At the beginning of the Superhero genre, in 1939 until the introduction of the X-Men and Spider-Man, Superheroes were typically adult males. They had careers, homes, things that mark a person as a responsible adult. Within the many superhero films we’ve seen for the past decade and a half, barely a handful starred young heroes and instead focused on seasoned men fighting the good fight. This leads me to ask, are young heroes not in vogue now?
Fall is upon us but while Secret Wars and it’s many tie in’s sit in delay purgatory for the time being, Marvel is once again relaunching it’s superhero line with a whole bunch of #1 issues for their comics. With that said, the publisher is moving from a different position than they were in with Marvel Now & All New Marvel Now. With the former, Marvel had a lot of young creative talent that they were able to re-position during the relaunch to give their line a fresh make over and give creators they had brought up on their lower tier titles a higher profile like Jonathan Hickman, Jerome Opena, Esad Ribic, Kelly Sue DeConnick, Jason Aaron or Rick Remender. After Marvel Now was a success, they added several new talents into their fold by building off the success of the original relaunch, giving creators like Ales Kot, Tradd Moore, Michael Walsh, Felipe Smith or Michel Fiffe their first shot at a major comics launch with the publisher. Now, much of the talent from both those initiatives has moved on from the publisher. In their place, Marvel has new creators coming on from all sorts of different mediums in addition to some of their old standby’s like Brian Michael Bendis, Mark Waid or Greg Land, and they are publishing a lot of comics. Probably too many. Below is a list of all the announced new series categorized into grouping of Yay, Mayhaps or Nah like we did with Secret Wars. Keep in mind that I won’t be including series that are basically the same creative talent and that Marvel will surely have more books to announce in the months ahead.
In honor of the upcoming film starring a character taking up a previous hero’s mantle, here are our ten picks for heroes who have done just that!
#10.The Flash-Barry Allen:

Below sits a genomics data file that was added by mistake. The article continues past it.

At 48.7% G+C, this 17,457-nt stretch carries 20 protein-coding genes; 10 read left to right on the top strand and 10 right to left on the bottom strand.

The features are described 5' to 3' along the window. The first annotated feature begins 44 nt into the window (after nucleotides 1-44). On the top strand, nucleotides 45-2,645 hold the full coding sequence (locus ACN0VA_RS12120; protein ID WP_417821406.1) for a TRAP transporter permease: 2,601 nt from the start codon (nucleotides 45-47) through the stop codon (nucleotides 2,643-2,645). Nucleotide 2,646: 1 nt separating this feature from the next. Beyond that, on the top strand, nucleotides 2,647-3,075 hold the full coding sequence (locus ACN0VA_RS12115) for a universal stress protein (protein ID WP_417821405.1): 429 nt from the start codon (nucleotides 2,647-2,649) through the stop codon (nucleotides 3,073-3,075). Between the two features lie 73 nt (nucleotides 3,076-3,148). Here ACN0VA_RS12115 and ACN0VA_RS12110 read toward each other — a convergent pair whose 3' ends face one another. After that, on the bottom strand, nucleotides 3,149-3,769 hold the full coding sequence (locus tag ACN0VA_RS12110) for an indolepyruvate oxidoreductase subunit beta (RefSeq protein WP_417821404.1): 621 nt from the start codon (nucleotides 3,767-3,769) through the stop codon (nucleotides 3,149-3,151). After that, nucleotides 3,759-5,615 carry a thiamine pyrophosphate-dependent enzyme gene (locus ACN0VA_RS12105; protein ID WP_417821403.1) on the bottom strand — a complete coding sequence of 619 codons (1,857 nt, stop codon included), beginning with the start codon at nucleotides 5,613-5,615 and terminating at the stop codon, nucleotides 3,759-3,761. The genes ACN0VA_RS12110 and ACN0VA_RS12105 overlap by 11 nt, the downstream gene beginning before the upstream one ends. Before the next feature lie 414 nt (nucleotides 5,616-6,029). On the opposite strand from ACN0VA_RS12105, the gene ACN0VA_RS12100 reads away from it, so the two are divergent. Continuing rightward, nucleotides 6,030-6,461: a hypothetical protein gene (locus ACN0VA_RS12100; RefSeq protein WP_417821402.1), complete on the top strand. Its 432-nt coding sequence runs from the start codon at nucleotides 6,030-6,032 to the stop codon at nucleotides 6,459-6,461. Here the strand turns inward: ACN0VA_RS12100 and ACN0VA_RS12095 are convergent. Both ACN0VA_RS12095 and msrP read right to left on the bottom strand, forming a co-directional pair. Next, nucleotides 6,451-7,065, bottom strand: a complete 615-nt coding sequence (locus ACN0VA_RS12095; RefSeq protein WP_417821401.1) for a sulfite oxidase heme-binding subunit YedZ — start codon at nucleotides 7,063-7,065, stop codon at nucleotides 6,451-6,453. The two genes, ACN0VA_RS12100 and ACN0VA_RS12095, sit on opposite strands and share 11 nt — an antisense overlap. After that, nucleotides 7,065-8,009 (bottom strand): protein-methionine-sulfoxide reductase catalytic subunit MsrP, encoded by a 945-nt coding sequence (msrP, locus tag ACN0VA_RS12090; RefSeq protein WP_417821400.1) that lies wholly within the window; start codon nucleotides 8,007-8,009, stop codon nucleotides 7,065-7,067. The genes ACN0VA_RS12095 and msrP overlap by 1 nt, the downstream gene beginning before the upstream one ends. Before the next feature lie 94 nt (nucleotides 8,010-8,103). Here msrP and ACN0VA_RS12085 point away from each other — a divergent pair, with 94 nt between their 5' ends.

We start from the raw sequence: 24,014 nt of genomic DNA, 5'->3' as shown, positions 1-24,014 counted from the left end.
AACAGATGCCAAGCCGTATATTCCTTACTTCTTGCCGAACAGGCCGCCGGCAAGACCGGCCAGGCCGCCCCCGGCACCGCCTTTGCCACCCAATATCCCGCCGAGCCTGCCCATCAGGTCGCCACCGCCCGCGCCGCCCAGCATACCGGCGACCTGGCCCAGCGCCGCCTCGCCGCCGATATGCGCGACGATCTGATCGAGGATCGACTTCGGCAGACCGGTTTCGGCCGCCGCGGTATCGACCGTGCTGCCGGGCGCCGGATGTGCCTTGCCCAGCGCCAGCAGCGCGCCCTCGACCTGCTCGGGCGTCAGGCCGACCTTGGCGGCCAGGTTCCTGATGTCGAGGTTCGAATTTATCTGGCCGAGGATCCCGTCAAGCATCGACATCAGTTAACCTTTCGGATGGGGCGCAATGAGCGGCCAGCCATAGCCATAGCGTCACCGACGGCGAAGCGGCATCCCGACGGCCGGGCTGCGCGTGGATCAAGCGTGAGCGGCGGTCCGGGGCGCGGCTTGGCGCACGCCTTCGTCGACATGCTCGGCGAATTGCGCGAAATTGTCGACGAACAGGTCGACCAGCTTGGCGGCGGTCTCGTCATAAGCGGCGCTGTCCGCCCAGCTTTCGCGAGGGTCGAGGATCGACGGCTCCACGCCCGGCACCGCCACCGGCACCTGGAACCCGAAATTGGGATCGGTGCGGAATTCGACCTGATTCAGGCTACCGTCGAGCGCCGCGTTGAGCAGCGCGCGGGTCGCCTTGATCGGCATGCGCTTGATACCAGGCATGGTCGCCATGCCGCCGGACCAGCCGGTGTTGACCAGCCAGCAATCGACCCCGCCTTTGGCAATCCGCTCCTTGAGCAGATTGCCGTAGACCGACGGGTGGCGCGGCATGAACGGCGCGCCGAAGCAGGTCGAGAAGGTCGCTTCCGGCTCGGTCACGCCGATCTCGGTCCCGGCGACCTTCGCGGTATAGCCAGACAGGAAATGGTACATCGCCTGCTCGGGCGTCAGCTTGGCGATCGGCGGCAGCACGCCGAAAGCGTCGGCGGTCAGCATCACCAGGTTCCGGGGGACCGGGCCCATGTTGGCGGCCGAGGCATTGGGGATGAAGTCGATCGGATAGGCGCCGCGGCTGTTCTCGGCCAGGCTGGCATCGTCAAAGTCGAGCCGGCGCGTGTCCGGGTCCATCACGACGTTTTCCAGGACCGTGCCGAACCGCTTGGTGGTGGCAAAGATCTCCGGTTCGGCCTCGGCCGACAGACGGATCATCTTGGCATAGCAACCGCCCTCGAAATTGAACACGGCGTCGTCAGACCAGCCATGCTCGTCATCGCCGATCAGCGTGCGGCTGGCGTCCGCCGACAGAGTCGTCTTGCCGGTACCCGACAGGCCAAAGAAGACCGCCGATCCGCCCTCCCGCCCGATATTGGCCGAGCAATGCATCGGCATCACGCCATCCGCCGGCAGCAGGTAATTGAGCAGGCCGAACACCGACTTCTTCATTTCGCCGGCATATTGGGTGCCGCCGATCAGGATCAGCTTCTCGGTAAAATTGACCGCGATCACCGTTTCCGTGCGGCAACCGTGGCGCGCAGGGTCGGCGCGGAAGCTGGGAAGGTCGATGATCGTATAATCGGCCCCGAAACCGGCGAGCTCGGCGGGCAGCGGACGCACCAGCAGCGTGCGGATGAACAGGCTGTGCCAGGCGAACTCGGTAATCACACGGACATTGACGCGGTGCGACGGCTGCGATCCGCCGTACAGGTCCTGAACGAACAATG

“A Silver-Age reinvention of the Golden Age character, Barry Allen shares many traits with his predecessor. Not the least of which, he inspired HIS own future replacement, Wally West. So in a way, Barry works two ways as a Legacy hero in honoring the past and making way for the future generations of the Flash!”
Artist Kris Anka of X-Men, Uncanny X-Men & Uncanny X-Force will be illustrating the new Captain Marvel series with Agent Carter show runners Tara Butters and Michele Fazekas taking over writing duties from departing creator Kelly Sue DeConnick. More details at Fast Company
Writer Kelly Sue DeConick will be departing from the Captain Marvel title after the Secret Wars even concludes. No word on who will be replacing her as writer on the series. More details at Kliqnation
Above is a scene from the MAS*H episode “Run for the Money.” Charles Emerson Winchester III has taken notice of a wounded soldier who is constantly degraded by his commanding officer and fellow comrades for his stuttering. Rather than argue back with those poking fun, he buries his nose into comic books because why should he read anything else? He’s been called a dummy for so long that he considers himself exactly that. Enter Winchester, who notices that the soldier’s IQ is actually well above normal. This kid is no fool. While Winchester admits to reading some Captain Marvel, himself, he explains that comic books are these lesser stories, and he hands the soldier a beautiful copy of Herman Melville’s Moby Dick. It, he continues, is something worthy of the kid’s intellect.